Graphic by Monica Smith
Kiana Smith said she couldn’t imagine beginning her student teaching halfway through a semester.
The senior elementary education major is one of the eight students involved in the year-long student teaching program called “Teach Now, Transform Tomorrow.” The program is available to all elementary, special and early childhood education majors.
The university partners with schools in the Evansville Vanderburgh School Corporation to allow teaching majors to have practical experience in classrooms such as Lodge Community and Lincoln Elementary before teaching in their own classroom.
“At the beginning of the year I got to see my cooperating teacher put rules in place, and I didn’t have to jump in this semester and try to decide what those rules were and how the kids should be following them,” Smith said. “I already knew all that.”
The Indiana House and Senate are considering bill 1009, proposed from the higher education committee, which would offer a stipend to students and teachers involved in yearlong teacher residency programs such as “Teach Now, Transform Tomorrow.”
The grant would be funded through gifts and donations made to the program specifically. The grant would also be funded through appropriations made by the general assembly.
The bill was authored by Rep. Dale DeVon and co-authored by Rep. Justin Moed and Rep. Anthony Cook. The bill was sponsored by Sen. Jeff Raatz, Sen. Dennis Kruse and Sen. Timothy Lanane.
The House passed the bill 98-0. The bill recently passed in the Senate 37-11, and has been returned to the House with amendments. If the amendments are agreed upon, the bill will go into effect July 2019.
If not, the bill could die.
Smith said even though she receives a $2000 scholarship per year to be involved in “Teach Now, Transform Tomorrow,” her expenses wouldn’t be able to be covered without the support of her parents.
“I think the stipend would be helpful for those who don’t have support,” Smith said. “It would be helpful so that the people who couldn’t work could still have the experiences that I have had because I think it’s very worthwhile to do this program. I think it helps with experiences and classroom management and relationships with the students and the teachers. I think a stipend would help get students involved in this program who actually want to be involved in it.”’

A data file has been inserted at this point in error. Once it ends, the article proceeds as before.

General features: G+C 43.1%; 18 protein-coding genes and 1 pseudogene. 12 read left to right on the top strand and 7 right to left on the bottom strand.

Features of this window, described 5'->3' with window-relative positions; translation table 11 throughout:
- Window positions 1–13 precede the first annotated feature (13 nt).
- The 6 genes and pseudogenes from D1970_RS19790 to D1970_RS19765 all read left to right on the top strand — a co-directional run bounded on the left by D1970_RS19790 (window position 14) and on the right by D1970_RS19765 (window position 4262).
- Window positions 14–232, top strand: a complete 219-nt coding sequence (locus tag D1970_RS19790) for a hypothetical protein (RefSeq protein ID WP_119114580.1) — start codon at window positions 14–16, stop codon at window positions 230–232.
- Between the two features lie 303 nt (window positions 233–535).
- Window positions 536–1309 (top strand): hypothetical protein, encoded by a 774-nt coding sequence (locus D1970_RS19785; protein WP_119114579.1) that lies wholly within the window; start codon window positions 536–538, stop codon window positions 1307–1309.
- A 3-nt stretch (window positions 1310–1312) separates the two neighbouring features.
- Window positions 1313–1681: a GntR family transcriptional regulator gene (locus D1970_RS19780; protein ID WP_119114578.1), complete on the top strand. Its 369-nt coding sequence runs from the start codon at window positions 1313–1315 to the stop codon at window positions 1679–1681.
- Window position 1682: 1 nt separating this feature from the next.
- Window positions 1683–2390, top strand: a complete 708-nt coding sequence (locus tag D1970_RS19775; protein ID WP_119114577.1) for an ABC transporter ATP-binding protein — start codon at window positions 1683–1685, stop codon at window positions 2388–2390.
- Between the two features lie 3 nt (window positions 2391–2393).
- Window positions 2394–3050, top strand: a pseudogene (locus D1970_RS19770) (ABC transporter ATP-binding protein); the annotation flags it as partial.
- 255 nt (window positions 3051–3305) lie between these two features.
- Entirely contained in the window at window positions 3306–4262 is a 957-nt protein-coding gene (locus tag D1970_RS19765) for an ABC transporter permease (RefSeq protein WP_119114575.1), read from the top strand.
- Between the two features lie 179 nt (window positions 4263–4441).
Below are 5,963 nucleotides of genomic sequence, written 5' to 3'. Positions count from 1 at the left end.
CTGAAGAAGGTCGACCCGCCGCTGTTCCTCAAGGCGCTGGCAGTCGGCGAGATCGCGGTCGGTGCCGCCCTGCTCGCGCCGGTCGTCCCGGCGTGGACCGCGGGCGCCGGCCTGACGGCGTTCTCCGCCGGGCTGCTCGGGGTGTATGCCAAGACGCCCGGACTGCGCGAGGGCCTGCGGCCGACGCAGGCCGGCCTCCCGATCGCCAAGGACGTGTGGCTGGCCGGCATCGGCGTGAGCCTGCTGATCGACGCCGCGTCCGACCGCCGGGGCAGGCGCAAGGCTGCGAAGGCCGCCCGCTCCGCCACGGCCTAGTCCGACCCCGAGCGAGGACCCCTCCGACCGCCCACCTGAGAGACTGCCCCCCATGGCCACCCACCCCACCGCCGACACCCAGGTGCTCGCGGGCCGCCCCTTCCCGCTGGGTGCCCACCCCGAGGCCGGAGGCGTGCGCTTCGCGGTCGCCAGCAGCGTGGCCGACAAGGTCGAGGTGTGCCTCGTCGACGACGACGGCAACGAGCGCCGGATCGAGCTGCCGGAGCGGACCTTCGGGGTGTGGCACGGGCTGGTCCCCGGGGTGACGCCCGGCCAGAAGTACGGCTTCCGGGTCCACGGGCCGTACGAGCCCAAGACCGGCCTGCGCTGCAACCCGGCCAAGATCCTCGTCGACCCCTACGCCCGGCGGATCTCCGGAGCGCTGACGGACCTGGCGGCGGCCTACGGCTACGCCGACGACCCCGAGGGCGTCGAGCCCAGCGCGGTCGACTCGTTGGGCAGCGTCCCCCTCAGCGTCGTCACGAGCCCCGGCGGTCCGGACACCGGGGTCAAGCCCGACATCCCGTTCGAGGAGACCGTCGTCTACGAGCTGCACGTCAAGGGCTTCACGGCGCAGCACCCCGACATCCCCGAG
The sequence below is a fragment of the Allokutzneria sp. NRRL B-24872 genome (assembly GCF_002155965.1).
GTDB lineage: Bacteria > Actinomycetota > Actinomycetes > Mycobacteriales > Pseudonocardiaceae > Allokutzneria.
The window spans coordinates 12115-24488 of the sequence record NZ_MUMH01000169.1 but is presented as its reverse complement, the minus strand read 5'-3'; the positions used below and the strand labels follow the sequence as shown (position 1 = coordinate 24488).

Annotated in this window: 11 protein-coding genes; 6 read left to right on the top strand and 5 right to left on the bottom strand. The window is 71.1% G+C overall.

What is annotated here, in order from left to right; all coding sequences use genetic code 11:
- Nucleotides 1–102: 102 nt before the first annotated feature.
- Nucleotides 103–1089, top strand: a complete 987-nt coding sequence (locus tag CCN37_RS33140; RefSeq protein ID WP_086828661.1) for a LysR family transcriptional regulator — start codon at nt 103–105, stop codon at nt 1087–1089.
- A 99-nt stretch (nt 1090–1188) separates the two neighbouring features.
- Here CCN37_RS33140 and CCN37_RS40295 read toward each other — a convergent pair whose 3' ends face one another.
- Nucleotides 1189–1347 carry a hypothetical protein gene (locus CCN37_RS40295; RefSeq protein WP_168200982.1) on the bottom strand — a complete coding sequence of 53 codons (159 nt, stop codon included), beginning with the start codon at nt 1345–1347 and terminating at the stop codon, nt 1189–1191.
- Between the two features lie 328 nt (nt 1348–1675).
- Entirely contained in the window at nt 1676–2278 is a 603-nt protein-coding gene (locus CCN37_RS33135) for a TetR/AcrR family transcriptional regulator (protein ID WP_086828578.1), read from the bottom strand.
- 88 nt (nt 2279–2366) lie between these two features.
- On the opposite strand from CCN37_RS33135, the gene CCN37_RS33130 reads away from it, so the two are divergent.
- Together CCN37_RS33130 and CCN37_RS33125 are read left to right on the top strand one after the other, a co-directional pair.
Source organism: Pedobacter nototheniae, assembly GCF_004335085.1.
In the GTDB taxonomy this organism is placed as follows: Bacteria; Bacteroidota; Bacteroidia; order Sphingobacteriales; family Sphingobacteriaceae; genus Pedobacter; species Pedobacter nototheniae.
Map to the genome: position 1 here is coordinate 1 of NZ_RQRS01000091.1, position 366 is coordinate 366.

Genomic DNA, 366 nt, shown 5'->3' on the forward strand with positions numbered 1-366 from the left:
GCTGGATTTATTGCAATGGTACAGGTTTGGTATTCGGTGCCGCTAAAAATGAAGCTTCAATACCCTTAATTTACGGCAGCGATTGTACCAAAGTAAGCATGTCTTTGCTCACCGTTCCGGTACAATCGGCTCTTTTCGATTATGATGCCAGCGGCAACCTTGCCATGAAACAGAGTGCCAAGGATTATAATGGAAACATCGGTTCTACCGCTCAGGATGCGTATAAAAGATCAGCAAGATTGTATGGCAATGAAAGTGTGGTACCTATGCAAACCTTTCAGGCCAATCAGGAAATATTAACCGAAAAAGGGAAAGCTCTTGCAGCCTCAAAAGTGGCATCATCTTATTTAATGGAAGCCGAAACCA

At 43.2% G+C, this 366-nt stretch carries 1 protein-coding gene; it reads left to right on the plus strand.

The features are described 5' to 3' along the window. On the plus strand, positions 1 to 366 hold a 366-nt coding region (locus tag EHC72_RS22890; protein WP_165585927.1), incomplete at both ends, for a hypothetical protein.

“Teach Now, Transform Tomorrow” started in 2015, and for the first two years had 15 students involved in the program. This year, only eight students are involved.
Teresa Branson has been involved with “Teach Now, Transform Tomorrow” since its beginning, and said the main reason students don’t sign up is because of finances.
“If we can get some more finances for them, it would be very beneficial,” the instructor of education said. “That’s the biggest reason people aren’t signing up because they say, ‘I’ve got to work!’ and I say, ‘Yeah, I know. You know, I understand that.’ Even though we give them a $2000 scholarship, right now that’s only $1000 per semester. It’s a lot of money, yet it’s a drop in the bucket when you think about all the other money that is required.”
Branson said she thinks the intensive year-long student teaching program produces a higher quality of teachers than the traditional semester-long student teaching programs.
“One of the things that EVSC has helped with is their applications,” Branson said. “They were put at the top of the pile or they were coded so the principals could see the names on the applications and they know this was a ‘Teach Now, Transform Tomorrow’ candidate, and I want to interview them. Every single of our ‘Teach Now, Transform Tomorrow’ candidates that wanted a position in Evansville has a position in Evansville.”
Branson said not only do the students in the program acquire more developed teaching skills, but they are able to establish stronger relationships with their students.
“They are able to make those connections with the students,” Branson said. “You can’t teach kids until the kids know that you care about them, so they are able to make all those relationships early. When they’re there all the time full-time teaching, those relationships are there, they know which child needs the extra pat on the back or the jab to get busy. They know their classroom, so it’s really easy for them to slide right into teacher mode.”
Branson said students in the program are also able to establish themselves as an authority figure in the classroom faster than traditional student teachers.
“When our traditional students come in after the first weeks of school the kids in their head say ‘oh this is a student teacher she’s not real.’ But because our ‘Teach Now, Transform Tomorrow’ candidates are there full time, they’re there that first day of school and the students say ‘Oh, I have another teacher in the classroom.’ And they see them as a teacher.”
Smith said her time in the “Teach now, Transform Tomorrow” program has been a great resume builder.
“Our principals have told us that with this experience, we’re the ones that are going to get the job because we’re the ones that have had the most experience with the kids and in the building,” Smith said. “If a stipend was offered, more people would consider it. I think a stipend would help people realize they are actually paying attention to us and care about investing in future teachers.”